'I felt like I was very focused today. Every match I've played this year, I've been pretty good. It's probably because of everything going on'
Nick Kyrgios, bad boy of the tennis court turned hero of the bushfire relief appeal, put on a vintage show for a packed Melbourne Arena on Tuesday with a 6-2, 7-6(3), 7-6(1) victory over Lorenzo Sonego in the first round of the Australian Open.
The 24-year-old Australian strode out on court as if headed for the beach in multi-coloured board shorts and a salmon pink polo shirt, promptly complained to the umpire about the colour of the towels and then set about playing tennis his way.
There were fizzing serves at both the first and second attempts, drop shots aplenty and three "tweeners" in the space of two points -- the first two effective, the third running effort just a little too ambitious.
All were greeted with rapt approval by a rowdy partisan crowd at the stadium Kyrgios had requested for his opening match, the only showcourt that is accessible to fans with general ground passes and a willingness to queue.
"I'm just playing (for) a lot more than myself," Kyrgios said.
"There's not necessarily added pressure. I feel like I'm playing for a lot of people.
"I guess it's just a perspective thing, isn't it? Why am I really getting mad on the tennis court with everything going on?" he added.
"I felt like I was very focused today. Every match I've played this year, I've been pretty good. It's probably because of everything going on."
It was a few hundred metres over the precinct on the more prestigious Rod Laver Arena that Kyrgios's request for the millionaires of tennis to do something to help those stricken by the bushfires came to fruition last Wednesday.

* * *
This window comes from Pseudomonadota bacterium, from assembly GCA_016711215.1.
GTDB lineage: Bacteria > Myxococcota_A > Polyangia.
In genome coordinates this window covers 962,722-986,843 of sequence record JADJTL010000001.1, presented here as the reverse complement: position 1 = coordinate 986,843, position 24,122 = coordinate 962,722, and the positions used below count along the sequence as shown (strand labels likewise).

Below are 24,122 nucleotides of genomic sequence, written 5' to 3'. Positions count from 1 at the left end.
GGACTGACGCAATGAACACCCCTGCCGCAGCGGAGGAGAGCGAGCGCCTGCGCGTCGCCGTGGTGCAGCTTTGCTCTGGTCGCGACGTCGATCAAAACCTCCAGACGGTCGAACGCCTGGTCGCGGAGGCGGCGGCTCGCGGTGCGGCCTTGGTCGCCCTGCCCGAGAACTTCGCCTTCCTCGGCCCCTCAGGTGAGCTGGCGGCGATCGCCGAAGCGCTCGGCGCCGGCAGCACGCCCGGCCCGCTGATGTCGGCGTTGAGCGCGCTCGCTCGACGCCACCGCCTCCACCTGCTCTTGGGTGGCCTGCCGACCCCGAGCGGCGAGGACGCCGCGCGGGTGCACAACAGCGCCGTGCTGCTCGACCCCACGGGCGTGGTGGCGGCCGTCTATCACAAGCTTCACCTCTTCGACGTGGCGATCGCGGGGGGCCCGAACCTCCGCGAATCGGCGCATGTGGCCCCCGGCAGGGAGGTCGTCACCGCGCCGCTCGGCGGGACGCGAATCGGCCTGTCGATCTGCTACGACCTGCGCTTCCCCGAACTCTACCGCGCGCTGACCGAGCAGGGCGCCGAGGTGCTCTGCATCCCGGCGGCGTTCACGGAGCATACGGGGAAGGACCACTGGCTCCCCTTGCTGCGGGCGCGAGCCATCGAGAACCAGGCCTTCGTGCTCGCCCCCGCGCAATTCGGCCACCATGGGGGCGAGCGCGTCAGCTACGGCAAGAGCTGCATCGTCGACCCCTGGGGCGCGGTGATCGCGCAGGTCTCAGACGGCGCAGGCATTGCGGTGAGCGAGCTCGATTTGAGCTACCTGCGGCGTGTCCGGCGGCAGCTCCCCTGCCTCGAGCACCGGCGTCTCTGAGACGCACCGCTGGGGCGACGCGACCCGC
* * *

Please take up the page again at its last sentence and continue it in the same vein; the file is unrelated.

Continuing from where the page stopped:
The greats of the game gathered for an exhibition that kickstarted a fund-raising effort that by the time Kyrgios came off court on Tuesday had raised more than A$5.2 million ($3.6 million).
After the match on Tuesday, there was an on-court interview with John McEnroe, who complimented Kyrgios on his performance and pledged $1,000 to the appeal for every set the Australian wins for the remainder of the tournament.
It was perhaps a pointed pledge from the American great, who was very much the maverick himself as a player and has often looked like wanting to play a mentor-by-media role with Kyrgios.
Getting through first-round encounters at the Australian Open has never been a problem for Kyrgios, who has now done it six times out of seven at Melbourne Park.
The difficulty comes when he gets dragged into the longer encounters in later rounds where focus, discipline and fitness come into play.
That is likely to start in the second round when he takes on Gilles Simon or Pablo Cuevas, both almost indefatigable players well-versed in the art of attritional tennis.
"That's going to be a battle," Kyrgios said.
"I've played both players and they're both great players. I'm not thinking ahead at the moment."